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From Dale Ragan <dale.ra...@sinesignal.com>
Subject Re: Would there be a problem with storing documents with this structure?
Date Mon, 31 Aug 2009 00:46:30 GMT
Chris Anderson wrote:
> On Sun, Aug 30, 2009 at 5:10 PM, Tom Sante<tom.sante@gmail.com>  wrote:
>    
>> On Sun, Aug 30, 19:11, Dale Ragan wrote:
>>      
>>>>> Basically I have a document, with an id, rev, type, and Content
>>>>> keys.  The Content key
>>>>> holds the serialized object that is to be stored for it's value.
>>>>> Are there any pitfalls
>>>>> with this design?  I have attached a sample below:
>>>>>            
>>>> I should say I'm in no way an expert, I'm starting to wrap my head
>>>> around document modelling myself. I've been reading up on couchdb
>>>> a couple of days now and find it really interesting.
>>>>
>>>> Anyway, on to your document. First, why duplicate the manager id?
>>>> Isn't there a risk of them getting out of sync?
>>>>          
>>> There is no chance that the Id's will get out of sync. I handle
>>> generating the Id's when the object is persisted for the first time.
>>>        
>>>> I think you will run into many conflicts if subordinates are
>>>> updated independently. Each subordinate has an id, is there
>>>> another document with more information about subordinates? In that
>>>> case, why not have all information in there and connect them with
>>>> a managerId attribute instead?
>>>>          
>>> This is just an example object that I modeled up for the post.
>>> Subordinates in this case are updated another way.  They are just
>>> referenced by the Manager object.  Basically, a one-to-many
>>> relationship.  If you wanted to update one, you would use a document
>>> that wrapped the Worker object.  Is it better to normalize the data
>>> even in CouchDB?
>>>
>>> I am new to CouchDB also.  I am trying to abstract any need for a
>>> domain model needing to know about CouchDB's terms, like Rev.  I am
>>> writing an API in a statically typed language and I am experimenting
>>> with the best way to store the object that is given to my API.  This
>>> design helps and is one of the few I have come up with.
>>>
>>> - Dale
>>>        
>>>>> {
>>>>>   "|_id|":|"000144df-6f11-49f1-a502-e0dab3592326"|,
>>>>>   "|_rev|":|"1-308931e16105b566e1fb48106c85116e"|,
>>>>>   "|type|":|"Manager"|,
>>>>>   "|Content|": {
>>>>>       "|Subordinates|": [
>>>>>           {
>>>>>               "|Address|": {
>>>>>                   "|Street|":|"123 Somewhere St."|,
>>>>>                   "|City|":|"Kalamazoo"|,
>>>>>                   "|State|":|"MI"|,
>>>>>                   "|Zip|":|"12345"|
>>>>>               },
>>>>>               "|Hours|":|40|,
>>>>>               "|Id|":|"6bcdea2f-2439-4785-ab59-2ee612435705"|,
>>>>>               "|Name|":|"Bob"|,
>>>>>               "|Login|":|"bbob"|
>>>>>           },
>>>>>           {
>>>>>               "|Address|": {
>>>>>                   "|Street|":|"123 Somewhere St."|,
>>>>>                   "|City|":|"Kalamazoo"|,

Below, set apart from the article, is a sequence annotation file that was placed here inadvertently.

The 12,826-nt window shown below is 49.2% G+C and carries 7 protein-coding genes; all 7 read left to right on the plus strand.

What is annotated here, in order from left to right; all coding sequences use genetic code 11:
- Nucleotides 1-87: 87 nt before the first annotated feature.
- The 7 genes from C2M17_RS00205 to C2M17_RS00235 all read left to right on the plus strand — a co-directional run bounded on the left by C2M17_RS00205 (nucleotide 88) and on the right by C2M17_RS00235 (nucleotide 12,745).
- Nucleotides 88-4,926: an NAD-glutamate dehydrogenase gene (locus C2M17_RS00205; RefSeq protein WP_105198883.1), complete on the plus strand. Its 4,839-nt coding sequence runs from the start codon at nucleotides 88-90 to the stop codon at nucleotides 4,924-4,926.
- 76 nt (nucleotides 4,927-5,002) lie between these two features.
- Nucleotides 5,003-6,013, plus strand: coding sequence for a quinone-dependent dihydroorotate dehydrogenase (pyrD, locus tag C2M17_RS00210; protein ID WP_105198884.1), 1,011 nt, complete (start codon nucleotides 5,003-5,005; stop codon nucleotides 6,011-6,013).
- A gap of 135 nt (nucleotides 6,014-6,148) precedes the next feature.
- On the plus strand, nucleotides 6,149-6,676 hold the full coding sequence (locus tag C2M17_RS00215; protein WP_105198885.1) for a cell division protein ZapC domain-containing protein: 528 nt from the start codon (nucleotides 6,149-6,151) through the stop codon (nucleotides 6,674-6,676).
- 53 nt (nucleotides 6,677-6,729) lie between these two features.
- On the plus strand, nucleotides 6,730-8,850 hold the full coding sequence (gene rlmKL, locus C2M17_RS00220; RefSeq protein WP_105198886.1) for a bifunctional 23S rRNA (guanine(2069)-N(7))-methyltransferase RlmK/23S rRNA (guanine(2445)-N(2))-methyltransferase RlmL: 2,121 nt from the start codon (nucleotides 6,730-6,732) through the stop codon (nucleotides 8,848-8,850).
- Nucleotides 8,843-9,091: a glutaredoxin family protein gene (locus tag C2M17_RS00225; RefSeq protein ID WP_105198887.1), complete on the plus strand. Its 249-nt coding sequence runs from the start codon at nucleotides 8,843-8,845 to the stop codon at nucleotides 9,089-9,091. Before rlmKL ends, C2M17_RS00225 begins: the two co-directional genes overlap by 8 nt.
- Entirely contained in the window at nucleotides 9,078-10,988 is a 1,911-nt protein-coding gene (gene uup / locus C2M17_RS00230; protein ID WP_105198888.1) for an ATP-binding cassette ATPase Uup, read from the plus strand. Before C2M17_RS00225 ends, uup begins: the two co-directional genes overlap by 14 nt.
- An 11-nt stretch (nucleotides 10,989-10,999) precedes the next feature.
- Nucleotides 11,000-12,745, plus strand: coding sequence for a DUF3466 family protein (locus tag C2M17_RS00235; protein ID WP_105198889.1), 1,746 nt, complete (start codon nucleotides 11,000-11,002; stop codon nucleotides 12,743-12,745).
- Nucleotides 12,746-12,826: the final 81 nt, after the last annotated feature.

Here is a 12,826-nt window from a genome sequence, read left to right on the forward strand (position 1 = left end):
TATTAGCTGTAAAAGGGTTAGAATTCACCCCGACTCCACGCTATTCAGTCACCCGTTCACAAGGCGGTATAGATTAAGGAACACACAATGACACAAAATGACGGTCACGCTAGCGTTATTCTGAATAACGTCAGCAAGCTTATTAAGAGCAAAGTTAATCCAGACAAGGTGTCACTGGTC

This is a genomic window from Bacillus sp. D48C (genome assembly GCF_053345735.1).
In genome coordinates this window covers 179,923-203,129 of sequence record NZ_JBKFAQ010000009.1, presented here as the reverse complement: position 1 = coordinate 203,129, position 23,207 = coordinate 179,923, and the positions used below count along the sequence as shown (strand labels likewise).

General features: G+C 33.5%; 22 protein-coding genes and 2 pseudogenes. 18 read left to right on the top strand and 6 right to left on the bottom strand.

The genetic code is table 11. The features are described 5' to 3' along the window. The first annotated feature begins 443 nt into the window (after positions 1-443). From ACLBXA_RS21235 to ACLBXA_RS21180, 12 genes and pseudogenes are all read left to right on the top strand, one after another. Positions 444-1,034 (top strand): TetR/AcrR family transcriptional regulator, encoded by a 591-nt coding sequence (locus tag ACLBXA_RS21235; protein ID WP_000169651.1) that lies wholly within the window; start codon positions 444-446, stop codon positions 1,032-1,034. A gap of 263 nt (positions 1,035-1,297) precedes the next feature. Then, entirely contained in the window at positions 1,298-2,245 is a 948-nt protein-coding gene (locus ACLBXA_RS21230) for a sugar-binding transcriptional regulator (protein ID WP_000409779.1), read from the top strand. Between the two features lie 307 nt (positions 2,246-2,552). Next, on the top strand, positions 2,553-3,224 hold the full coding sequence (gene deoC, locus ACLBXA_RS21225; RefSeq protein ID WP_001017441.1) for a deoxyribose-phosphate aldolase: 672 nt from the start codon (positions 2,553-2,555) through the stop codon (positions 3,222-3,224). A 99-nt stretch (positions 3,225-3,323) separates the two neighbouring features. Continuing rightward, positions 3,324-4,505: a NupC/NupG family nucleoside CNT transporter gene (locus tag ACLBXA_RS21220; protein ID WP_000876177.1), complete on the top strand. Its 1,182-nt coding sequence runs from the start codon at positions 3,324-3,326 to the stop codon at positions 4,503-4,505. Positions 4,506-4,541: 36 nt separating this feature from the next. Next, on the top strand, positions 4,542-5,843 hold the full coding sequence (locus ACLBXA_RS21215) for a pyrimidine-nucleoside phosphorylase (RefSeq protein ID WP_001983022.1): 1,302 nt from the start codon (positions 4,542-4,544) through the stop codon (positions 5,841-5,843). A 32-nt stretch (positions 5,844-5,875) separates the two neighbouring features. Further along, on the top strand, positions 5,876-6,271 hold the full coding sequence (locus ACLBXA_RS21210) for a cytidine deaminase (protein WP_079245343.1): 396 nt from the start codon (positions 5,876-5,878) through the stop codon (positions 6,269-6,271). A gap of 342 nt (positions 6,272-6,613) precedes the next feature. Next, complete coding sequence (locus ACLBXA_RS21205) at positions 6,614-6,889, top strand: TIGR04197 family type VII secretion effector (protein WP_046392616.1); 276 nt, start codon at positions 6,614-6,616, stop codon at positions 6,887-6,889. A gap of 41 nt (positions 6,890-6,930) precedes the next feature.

>>>>>                   "|State|":|"MI"|,
>>>>>                   "|Zip|":|"12345"|
>>>>>               },
>>>>>               "|Hours|":|40|,
>>>>>               "|Id|":|"b0d156c9-ea3f-4c4f-b49d-ab19bff64dd8"|,
>>>>>               "|Name|":|"Alice"|,
>>>>>               "|Login|":|"aalice"|
>>>>>           },
>>>>>           {
>>>>>               "|Address|": {
>>>>>                   "|Street|":|"123 Somewhere St."|,
>>>>>                   "|City|":|"Kalamazoo"|,
>>>>>                   "|State|":|"MI"|,
>>>>>                   "|Zip|":|"12345"|
>>>>>               },
>>>>>               "|Hours|":|20|,
>>>>>               "|Id|":|"12b6dbbc-44e8-43c2-8142-11fc6c1d23df"|,
>>>>>               "|Name|":|"Eve"|,
>>>>>               "|Login|":|"eeve"|
>>>>>           }
>>>>>       ],
>>>>>       "|Id|":|"000144df-6f11-49f1-a502-e0dab3592326"|,
>>>>>       "|Name|":|"6"|,
>>>>>       "|Login|":|"6-login"|
>>>>>   }
>>>>> }
>>>>>
>>>>> Basically the content is a Manager type object with an Id, Name,
>>>>> Login, and Subordinates.
>>>>> Subordinates are Worker's with an Id, Name, Login, Hours, and an
>>>>> Address.  The _id and the Id of
>>>>> the Manager object are the same.  Basically the Document object
>>>>> is just a wrapper around what is
>>>>> given to be persisted.
>>>>>
>>>>> Thanks,
>>>>>
>>>>> Dale
>>>>>            
>> Like Martin said why all this duplication?
>> Give each worker it's own document and only add the id's of the
>> workers as subordinates. So you can change worker details without
>> having to change the manager document.
>>      
>
> if you put the manager_id on the worker, then you can pull out a
> manager and all it's workers in a single query if you like, using just
> a map view.
>
> here's the canonical write up of the technique:
>
> http://www.cmlenz.net/archives/2007/10/couchdb-joins
>
>    
Thanks for the link, I understand about normalizing the data.  I picked 
a poor example to answer the question I
am really after.  Basically, is there any problem with wrapping the 
Manager in the way that I did?  With it being
nested as a value for Content?  Instead of the Manager properties being 
on the first level like this, I took the Subordinates
out for clarity:

{
  "_id":"000144df-6f11-49f1-a502-e0dab3592326",
  "_rev":"1-308931e16105b566e1fb48106c85116e",
  "type":"Manager",
  "Name":"6",
  "Login":"6-login"
}

>> It might even be better to only store the managers own info in the
>> manager doc and save any worker-manager relations in the respective
>> worker document by referencing the manager id in the worker doc + how
>> many hours he worked for that manager.
>> This makes it easier if a worker changes to work for another manager you
>> just reference the manager id in worker doc still keeping the history
>> of previous other managers that worker had in the past.
>>
>>      
>
>
>
>    

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